Wilson v Darling Island Stevedoring and Lighterage Co Ltd (1956) 95 CLR 43

You are here:
  • KB Home
  • Contract Law
  • Wilson v Darling Island Stevedoring and Lighterage Co Ltd (1956) 95 CLR 43
< Back

Facts

  • A Bill of Lading was agreed between the carrier (the owner of the ship Tremayne) and the consignors of the goods that a case of tulle soie and tulle rayonne would be shipped from Marseilles to Sydney, the rights under the Bill of Lading being subsequently endorsed to Wilson.
  • Darling Island Stevedoring and Lighterage Co Ltd (“the Stevedore“) was employed by the shipowner to act as stevedore and to discharge, stack and store the ship’s cargo.
  • The servants of the Stevedore, whilst acting under this arrangement, negligently operated a mobile crane; the crane hit a water pipe and rendered Wilson’s goods useless after being soaked in water.
  • Clause 1 of the Bill of Lading stated:
      • The carrier has no responsibility whatsoever for the goods prior to the loading on and subsequent to the discharge from the vessel. Goods in the custody of the carrier or his agents or servants before loading and after discharge whether being forwarded to or from the vessel or whether awaiting shipment, landed, or stored, . . . are in such custody at the sole risk of the owners of the goods and the carrier shall not be liable for loss or damage arising or resulting from any cause whatsoever.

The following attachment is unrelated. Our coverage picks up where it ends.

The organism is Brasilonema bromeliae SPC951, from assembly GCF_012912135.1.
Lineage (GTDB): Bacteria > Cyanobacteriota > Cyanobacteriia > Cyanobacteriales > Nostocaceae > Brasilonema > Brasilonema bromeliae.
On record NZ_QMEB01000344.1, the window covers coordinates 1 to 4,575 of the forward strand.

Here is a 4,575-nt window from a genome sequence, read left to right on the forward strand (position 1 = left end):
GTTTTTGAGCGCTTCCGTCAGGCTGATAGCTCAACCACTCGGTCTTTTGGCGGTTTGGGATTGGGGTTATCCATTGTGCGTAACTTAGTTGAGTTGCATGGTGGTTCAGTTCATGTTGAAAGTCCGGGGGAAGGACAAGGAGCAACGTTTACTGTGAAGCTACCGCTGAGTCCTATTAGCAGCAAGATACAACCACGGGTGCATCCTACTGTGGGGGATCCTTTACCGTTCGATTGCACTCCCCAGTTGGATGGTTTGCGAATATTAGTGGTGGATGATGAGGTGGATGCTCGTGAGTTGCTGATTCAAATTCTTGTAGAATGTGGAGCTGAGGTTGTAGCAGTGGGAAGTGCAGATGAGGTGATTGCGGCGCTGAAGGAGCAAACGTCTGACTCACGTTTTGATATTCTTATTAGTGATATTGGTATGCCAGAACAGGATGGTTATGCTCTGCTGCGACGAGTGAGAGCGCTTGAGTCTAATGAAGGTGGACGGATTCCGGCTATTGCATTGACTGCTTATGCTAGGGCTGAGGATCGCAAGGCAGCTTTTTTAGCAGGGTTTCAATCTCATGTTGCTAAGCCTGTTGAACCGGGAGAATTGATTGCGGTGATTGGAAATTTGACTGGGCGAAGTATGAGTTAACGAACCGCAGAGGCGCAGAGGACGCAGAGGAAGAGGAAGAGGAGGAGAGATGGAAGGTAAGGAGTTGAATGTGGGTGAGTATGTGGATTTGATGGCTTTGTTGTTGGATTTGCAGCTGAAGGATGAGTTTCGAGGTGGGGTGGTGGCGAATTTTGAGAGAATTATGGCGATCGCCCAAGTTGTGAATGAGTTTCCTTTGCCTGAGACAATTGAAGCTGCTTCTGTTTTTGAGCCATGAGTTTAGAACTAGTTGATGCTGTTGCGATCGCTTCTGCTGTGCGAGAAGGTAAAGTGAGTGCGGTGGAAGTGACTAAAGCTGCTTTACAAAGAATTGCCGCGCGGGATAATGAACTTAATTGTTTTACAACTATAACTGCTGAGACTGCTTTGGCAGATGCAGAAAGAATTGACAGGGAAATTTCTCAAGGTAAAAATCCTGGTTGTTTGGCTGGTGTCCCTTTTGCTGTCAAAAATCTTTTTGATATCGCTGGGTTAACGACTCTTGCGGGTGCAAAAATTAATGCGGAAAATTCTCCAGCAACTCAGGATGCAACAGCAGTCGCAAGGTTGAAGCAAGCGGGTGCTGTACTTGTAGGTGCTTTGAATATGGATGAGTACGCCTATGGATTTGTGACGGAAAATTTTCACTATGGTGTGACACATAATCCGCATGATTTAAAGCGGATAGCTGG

• The Stevedore argued that clause 1, which expressly protected the carrier, also enured for its benefit, while it was performing the carrier’s obligations under the Bill of Lading.

Issues

  • Was the Stevedore protected by the Bill of Lading exclusion clause?

Held

  • The High Court, Fullagar J (with whom Dixon CJ “entirely agreed”) and Kitto J (Williams and Taylor JJ dissenting) held that the Stevedore was not protected by the exclusion clause, since it was not expressed to be made in its favour.
  • Even if the clause had purported to protect the Stevedore, it could not help because the Stevedore was not a party to the contract evidenced by the Bill of Lading.
  • The Stevedore was not a party to the contract evidenced by the Bill of Lading, and therefore it could neither sue nor be sued on that contract.

Full Text

The full text is available here: https://jade.io/j/?a=outline&id=65194


-- Download Wilson v Darling Island Stevedoring and Lighterage Co Ltd (1956) 95 CLR 43 as PDF --


FavoriteLoadingSave this case
Tags: